(COMMON DREAMS) Adam Johnson, March 29, 2017 — As reports come in detailing the degree to which Donald Trump has escalated the “War on ISIS”—and killed hundreds more civilians in the process—this would seem like a good time for the country to sit back and examine the United States’ approach to fighting “terrorism” and its recent iteration, the so-called Islamic State.
Not for the New York Times editorial board, which didn’t take the wave of civilians deaths as a reason to question the wisdom of America’s various “counter-terror,” nation-building and regime-change projects in the Middle East, but instead chose to browbeat Congress into rubber-stamping a war that’s been going on for almost three years.
The editorial, “Congress’s Duty in the War With ISIS” (3/26/17), began with a false premise:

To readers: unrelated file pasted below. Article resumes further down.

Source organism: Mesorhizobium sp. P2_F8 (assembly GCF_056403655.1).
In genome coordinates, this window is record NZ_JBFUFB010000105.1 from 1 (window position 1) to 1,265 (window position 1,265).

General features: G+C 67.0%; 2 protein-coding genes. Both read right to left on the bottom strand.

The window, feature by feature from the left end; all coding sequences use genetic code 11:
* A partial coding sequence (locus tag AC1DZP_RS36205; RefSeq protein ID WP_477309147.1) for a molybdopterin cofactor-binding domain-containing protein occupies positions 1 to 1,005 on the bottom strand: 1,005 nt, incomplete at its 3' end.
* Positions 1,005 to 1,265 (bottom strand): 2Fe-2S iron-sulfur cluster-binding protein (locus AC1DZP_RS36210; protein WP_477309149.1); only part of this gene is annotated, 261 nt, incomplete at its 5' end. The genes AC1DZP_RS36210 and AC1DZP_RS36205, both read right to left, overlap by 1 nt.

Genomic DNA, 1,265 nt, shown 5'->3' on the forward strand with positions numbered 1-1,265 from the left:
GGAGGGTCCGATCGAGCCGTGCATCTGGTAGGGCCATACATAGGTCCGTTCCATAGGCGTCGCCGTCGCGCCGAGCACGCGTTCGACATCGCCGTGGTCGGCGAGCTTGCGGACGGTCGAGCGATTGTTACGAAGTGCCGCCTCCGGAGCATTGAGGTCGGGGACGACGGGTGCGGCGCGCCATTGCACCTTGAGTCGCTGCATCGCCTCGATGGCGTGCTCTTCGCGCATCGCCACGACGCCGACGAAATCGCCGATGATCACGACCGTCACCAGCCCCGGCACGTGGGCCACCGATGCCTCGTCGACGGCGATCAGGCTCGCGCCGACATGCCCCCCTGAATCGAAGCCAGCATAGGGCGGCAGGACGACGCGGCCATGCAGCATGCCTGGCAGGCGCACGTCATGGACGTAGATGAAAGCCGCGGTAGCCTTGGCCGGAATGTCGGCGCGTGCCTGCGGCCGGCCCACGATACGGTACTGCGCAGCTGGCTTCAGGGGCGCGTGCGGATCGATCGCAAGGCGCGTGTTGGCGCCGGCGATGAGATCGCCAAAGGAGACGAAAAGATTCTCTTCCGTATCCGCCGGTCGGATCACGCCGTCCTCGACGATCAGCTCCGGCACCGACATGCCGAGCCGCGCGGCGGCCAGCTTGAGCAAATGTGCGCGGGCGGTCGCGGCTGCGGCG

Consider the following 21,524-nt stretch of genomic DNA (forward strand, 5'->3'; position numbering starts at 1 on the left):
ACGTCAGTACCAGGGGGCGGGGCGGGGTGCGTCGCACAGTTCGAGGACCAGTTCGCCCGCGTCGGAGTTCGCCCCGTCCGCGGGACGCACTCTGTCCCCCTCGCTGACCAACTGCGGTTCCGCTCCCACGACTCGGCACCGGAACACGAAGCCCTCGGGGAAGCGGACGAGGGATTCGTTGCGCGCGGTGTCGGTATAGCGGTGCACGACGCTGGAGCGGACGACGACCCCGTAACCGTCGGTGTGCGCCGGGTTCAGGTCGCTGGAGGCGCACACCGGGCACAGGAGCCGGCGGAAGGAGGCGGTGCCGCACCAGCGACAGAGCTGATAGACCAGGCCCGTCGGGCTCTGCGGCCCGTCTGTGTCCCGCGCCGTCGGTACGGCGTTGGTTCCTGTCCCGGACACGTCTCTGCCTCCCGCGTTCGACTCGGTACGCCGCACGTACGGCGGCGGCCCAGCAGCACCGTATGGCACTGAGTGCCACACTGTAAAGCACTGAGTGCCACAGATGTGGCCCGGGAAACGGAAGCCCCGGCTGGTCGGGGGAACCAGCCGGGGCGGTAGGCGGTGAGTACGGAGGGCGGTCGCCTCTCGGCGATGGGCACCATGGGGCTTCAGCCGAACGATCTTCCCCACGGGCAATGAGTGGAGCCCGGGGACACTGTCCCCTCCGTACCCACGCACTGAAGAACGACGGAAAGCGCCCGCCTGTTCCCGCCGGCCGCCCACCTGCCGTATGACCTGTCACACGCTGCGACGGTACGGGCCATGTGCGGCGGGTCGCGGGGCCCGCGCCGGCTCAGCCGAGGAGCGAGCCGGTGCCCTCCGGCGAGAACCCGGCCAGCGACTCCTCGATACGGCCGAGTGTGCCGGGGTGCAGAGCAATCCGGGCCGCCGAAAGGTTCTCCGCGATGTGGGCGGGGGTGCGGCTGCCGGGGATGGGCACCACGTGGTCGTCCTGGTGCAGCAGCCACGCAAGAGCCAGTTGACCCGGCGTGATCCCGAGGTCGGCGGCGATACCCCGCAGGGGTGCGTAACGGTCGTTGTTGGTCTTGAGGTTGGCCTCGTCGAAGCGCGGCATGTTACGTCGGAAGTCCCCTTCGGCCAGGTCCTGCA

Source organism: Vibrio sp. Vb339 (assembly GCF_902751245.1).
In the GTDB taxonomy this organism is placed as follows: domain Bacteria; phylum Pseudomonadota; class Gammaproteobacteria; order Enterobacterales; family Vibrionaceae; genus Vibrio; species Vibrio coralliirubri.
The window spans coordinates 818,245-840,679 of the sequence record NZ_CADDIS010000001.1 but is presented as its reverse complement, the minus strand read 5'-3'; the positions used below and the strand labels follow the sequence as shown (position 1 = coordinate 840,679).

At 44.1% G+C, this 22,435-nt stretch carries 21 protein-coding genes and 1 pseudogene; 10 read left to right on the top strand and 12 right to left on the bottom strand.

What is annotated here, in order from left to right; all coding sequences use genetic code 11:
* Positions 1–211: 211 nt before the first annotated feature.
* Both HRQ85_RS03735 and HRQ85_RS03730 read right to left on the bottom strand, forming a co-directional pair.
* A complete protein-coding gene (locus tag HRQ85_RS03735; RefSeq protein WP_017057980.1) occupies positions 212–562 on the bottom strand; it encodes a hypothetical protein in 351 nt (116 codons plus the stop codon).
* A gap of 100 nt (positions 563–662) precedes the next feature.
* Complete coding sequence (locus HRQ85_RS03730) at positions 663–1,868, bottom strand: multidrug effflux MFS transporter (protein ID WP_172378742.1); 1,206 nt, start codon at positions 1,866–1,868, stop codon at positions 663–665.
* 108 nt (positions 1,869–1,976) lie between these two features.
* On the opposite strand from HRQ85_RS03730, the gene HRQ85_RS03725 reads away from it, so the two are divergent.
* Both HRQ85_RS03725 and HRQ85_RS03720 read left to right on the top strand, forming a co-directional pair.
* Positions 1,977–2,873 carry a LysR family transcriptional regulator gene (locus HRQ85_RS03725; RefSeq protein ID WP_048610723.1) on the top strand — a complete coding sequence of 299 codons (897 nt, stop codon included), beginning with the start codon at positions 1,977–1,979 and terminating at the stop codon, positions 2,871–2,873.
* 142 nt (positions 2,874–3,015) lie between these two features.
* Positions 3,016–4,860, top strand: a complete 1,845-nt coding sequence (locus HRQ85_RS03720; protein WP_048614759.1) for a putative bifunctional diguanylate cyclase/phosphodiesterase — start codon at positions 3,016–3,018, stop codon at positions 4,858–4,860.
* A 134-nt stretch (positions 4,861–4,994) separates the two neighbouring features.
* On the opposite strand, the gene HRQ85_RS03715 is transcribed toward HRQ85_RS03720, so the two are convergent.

But as the American military is doing its job, Congress is refusing to do its duty. Nearly three years into the war against ISIS, lawmakers have ducked their constitutional responsibility for making war by not passing legislation authorizing the anti-ISIS fight.
Congress does not have a “constitutional responsibility for making war”; it has a constitutional right to make war, which is to say it can authorize it or not authorize it. Congress is under no obligation—legal, moral or otherwise—to rubber-stamp existing wars started without its consent.
Presidents, on the other hand, do have a duty under the Constitution to get Congress’s approval before waging war.
Originally launched in August 2014 under the auspices of “targeted,” “limited” airstrikes to stop an impending genocide, the war on ISIS has since expanded to include four countries, 50,000+ bombs, 1,000 attacks on civilians and over $11 billion handed out to defense contractors.